The Supreme Court of Nigeria has struck out suits by Lagos and Ekiti states, challenging the legality of virtual court sittings.
The Attorney-General of Ekiti State, Mr Olawale Fapohunda had in the suit asked the court to determine the constitutionality of a directive issued by the Attorney-General of the Federation, Abubaka Malami, to the Heads of Courts at Federal and State levels, as it relates to the conduct of virtual proceedings in court, and whether such is not a violation of federalism as provided in the 1999 Constitution.
Also, Fapohunda wanted the apex court to determine if the directive issued in line with the National Judicial Council is not a violation of the constitutional provisions on fair hearing as it relates to the conduct of criminal trials in public.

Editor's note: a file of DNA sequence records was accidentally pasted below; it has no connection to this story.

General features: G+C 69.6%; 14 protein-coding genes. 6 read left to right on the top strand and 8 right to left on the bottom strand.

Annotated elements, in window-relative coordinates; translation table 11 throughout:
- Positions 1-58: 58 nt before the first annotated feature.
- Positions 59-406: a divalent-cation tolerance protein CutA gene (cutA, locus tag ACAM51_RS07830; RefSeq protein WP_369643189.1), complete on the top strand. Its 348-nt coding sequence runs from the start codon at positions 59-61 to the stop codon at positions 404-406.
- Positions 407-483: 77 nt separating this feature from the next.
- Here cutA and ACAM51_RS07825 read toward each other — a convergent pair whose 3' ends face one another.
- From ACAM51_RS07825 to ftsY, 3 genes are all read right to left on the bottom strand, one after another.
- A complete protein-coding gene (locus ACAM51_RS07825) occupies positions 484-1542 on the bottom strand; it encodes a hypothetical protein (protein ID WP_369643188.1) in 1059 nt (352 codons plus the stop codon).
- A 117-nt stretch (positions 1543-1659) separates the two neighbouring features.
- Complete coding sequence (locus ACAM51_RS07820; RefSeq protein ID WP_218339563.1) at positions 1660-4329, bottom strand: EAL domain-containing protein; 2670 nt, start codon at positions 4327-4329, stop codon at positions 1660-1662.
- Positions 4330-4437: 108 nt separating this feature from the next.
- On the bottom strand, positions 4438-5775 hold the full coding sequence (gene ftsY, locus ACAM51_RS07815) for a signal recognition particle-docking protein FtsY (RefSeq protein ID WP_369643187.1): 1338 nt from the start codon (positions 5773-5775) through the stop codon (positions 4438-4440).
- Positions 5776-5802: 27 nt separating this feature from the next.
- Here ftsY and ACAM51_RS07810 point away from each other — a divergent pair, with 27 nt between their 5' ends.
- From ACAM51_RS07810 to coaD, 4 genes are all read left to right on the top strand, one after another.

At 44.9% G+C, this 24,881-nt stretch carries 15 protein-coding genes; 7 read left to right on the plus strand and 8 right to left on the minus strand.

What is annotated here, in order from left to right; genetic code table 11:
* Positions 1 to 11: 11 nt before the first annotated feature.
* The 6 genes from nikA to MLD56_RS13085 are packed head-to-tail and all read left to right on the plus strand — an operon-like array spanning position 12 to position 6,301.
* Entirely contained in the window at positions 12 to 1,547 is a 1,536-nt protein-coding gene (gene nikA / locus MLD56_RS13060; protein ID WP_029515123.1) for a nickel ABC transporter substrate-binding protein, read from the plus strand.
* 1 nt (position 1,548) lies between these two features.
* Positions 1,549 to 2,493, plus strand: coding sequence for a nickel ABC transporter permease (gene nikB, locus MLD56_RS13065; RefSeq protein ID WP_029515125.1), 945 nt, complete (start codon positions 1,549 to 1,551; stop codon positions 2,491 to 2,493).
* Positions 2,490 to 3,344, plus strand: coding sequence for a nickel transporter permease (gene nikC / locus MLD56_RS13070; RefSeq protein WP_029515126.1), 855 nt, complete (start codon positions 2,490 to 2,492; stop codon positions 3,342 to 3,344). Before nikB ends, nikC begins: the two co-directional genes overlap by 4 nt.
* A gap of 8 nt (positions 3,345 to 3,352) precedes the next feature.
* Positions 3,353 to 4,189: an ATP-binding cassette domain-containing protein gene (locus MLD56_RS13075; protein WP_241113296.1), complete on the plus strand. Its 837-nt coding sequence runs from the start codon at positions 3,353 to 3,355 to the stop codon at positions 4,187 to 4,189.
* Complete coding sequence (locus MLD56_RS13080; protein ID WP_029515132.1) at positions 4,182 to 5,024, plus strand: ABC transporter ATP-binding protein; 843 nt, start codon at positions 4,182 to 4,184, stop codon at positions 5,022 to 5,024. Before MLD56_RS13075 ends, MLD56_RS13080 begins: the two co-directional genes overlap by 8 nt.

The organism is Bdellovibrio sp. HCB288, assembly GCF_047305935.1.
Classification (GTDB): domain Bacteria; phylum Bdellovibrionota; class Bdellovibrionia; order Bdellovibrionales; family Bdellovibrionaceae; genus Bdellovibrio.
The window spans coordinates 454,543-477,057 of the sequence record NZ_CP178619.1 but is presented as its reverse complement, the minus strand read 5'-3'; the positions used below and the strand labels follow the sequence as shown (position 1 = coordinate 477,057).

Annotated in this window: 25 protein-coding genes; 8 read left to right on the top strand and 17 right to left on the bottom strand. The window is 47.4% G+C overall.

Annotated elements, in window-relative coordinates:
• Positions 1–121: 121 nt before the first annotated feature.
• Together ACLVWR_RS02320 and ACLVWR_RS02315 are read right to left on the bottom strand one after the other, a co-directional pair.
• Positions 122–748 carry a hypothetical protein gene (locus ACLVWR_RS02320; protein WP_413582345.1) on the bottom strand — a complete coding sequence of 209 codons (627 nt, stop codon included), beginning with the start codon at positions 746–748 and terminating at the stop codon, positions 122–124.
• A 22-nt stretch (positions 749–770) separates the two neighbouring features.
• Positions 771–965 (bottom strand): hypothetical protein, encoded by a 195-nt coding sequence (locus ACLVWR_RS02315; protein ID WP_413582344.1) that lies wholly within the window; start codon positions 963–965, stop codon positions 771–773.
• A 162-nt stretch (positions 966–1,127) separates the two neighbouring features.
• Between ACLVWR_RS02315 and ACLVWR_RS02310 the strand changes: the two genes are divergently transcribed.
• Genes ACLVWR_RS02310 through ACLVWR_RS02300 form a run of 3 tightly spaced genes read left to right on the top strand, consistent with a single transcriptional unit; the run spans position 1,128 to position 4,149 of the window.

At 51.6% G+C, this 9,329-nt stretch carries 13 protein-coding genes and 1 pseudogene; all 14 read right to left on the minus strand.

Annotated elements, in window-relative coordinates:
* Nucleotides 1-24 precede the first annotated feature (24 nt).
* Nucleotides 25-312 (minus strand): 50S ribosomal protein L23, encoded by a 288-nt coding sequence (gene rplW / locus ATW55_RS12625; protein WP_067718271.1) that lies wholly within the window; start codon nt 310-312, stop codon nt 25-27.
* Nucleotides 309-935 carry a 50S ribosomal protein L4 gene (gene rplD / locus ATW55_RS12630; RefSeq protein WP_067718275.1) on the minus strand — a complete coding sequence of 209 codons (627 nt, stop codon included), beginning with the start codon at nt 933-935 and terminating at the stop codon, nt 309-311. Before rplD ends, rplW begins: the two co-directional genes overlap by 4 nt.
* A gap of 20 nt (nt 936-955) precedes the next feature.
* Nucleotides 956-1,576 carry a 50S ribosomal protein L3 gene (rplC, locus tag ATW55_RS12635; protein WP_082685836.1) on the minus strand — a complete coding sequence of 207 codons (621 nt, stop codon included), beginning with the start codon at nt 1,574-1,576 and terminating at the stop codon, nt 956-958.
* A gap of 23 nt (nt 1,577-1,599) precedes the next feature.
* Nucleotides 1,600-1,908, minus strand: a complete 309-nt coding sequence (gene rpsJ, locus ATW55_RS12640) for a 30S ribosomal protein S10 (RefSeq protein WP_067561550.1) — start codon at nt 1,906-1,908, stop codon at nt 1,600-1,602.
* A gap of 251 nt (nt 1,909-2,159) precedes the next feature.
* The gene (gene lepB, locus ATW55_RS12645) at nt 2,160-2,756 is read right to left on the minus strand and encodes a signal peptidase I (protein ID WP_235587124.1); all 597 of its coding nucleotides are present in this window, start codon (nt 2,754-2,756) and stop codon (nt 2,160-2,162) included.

Furthermore, Fapohunda asked the court to set aside or strike down directives to the extent that they purport to be binding on the Ekiti State High Court for being inconsistent with the 1999 Constitution of the Federal Republic of Nigeria.
However, in a unanimous judgement, Justice Olabode Rhodes-Vivour declared that as at today, virtual court sittings are not unconstitutional.